This poll from Pew Research appears to betray commonsense. It breaks down voting along religious affiliation.
Comparing with 2008, Barack Obama lost about 1 in 10 Jewish voters, but his difficult relationship with Israeli Prime Minister Benjamin Netanyahu does not make that a surprise.
Obama also lost a few percentage points of support from white evangelicals and born-again Christians. Again, this is not a big surprise. Obama lost a small amount of support from white. That his percentage of support from evangelicals dropped from 26% to 20% is surprising only in that so many still supported him. Evangelicals are the backbone of the social conservative movement. Generally, they share little in common with Obama in issues ranging from abortion to same-sex marriage to the teaching of evolution in the schools.
It is interesting that white Catholic support for Obama dropped while Hispanic Catholics came out in greater number for the President. Again, this is not hugely surprising because Obama has taken a position supportive of Latinos on immigration and other issues.
It is a bit more interesting to notice that Obama’s support among the religiously unaffiliated dropped 5% with Mitt Romney picking up 3% of that drop. The best explanation for that is that much of that 5% abandoned Obama for economic issues. That would also explain why Romney picked up the bulk.
The real surprise is that Romney received less support from Mormons than George W. Bush did. In the 2008 poll, Pew included Mormons in with other religions so it is impossible to tell what percentage McCain received. Going back to 2004, John Kerry had 19% of the Mormon vote and Bush 80%. This year, Obama had 21% and Romney 78%.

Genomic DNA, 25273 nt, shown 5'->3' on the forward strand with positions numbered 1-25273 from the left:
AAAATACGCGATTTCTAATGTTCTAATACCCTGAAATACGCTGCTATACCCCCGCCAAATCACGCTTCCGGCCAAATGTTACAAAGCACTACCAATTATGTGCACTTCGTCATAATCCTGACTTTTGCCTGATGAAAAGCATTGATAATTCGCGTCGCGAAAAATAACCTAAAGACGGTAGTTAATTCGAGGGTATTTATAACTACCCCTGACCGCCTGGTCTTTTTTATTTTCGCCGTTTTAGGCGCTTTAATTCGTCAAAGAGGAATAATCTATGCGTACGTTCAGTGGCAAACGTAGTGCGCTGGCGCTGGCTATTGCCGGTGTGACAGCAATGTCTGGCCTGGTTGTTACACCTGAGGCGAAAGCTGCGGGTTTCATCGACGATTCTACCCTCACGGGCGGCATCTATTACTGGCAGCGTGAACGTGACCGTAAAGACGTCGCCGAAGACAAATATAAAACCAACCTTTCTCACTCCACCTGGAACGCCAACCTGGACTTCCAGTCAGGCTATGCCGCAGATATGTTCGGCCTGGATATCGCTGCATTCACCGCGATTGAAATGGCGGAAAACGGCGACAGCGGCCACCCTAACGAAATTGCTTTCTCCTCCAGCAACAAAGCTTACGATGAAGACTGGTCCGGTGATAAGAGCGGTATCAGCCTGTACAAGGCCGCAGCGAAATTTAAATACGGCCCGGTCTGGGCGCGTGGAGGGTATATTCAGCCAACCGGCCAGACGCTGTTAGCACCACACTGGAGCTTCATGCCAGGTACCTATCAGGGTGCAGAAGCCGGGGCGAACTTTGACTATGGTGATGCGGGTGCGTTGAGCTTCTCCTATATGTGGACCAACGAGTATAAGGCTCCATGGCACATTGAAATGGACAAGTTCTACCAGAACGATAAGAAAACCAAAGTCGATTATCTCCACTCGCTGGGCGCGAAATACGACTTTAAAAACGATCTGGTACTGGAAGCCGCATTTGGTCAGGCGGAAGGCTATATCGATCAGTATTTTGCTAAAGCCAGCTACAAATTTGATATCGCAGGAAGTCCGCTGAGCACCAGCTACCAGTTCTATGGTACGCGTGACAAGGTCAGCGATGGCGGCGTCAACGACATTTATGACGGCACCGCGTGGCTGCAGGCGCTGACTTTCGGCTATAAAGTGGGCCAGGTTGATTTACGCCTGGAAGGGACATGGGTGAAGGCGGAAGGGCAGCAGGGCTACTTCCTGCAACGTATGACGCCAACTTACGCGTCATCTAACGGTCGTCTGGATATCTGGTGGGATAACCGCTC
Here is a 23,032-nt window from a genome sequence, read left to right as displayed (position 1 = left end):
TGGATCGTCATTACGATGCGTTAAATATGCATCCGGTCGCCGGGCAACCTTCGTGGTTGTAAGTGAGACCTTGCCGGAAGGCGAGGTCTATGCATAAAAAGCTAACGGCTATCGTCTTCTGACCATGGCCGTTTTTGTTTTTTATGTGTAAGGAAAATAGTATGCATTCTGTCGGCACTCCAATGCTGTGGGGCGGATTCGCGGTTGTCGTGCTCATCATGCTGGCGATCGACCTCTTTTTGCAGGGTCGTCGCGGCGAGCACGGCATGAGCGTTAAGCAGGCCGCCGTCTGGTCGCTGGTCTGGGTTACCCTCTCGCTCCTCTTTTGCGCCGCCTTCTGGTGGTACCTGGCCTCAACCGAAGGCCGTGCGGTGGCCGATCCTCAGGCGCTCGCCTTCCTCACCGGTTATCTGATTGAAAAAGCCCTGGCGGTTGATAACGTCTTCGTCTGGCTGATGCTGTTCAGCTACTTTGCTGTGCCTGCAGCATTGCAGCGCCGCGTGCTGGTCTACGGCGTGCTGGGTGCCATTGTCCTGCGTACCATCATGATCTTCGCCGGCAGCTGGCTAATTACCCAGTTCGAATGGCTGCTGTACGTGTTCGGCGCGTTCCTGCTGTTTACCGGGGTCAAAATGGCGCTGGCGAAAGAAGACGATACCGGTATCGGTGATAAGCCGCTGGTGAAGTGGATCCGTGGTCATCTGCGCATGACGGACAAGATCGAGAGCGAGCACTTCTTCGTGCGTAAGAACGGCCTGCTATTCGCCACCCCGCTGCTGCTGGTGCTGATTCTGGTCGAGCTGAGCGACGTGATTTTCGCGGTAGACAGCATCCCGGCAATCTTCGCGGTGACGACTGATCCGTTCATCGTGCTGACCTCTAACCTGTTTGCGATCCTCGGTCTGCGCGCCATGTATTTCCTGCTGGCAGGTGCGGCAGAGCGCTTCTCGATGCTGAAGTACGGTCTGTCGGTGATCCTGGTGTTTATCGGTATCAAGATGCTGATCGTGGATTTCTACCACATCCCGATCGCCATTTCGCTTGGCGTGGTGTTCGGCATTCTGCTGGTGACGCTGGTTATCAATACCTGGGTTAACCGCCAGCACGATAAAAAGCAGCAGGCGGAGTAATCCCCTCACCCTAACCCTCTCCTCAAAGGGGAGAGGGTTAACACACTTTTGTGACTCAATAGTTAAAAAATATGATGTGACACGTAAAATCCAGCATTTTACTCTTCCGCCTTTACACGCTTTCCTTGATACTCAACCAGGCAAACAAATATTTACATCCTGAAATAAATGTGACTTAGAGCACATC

It is true that 2% is virtually indistinguishable and within the margin of error. Nevertheless, Romney is a Mormon. He shares not just a political outlook with the majority of Mormons but a cultural background.
Various polls from this year and 2008 have show that Obama increased his support among African-Americans. They overwhelming vote Democratic, but some are Republicans and independents. Obama was able to grab their votes because of his shared cultural background with them as African-Americans. That support has generally exceeded the margin of error in polls, if for no other reason than that it is universally reported in polls. A poll would be viewed as an outlier if it showed Obama dropping support below what a non-African-American candidate, like Gore and Kerry, received for president.
Yet here is Romney, the first Mormon nominee for president, and he gets less Mormon support than Bush. Romney should have been able to increase the already heavy support that Mormons give to the Republican Party.
It is hard to find an explanation, but the only one that I can surmise is that Mormons are drifting leftward while the Republican Party is turning to the right. This political realignment even trumps the cultural affinity that Mormons would feel with a fellow Mormon like Romney. It seemed a coincidence that the two most moderate Republicans in the presidential field this year where two Mormons: Romney and Jon Huntsman. It may not have been a coincidence. It may be part of the growing divide in the Republican Party that has seen the Tea Party and evangelicals dominate the GOP. Mormons, once part of the conservative wing of the Republican Party, are now the moderates.
Too bad the Pew poll didn’t show McCain’s Mormon support. It may have dropped from Bush’s level in 2004. If someone other than Romney had been the nominee, such as Gingrich or Santorum, it looks probable that Obama may have increased his share of the Mormon vote to somewhere around 25%.
While this Pew poll is interesting from the perspective of Romney and Mormons, it is more relevant in suggesting that the coalition that has held the Republican Party as a powerful force in national elections since 1972 is fraying.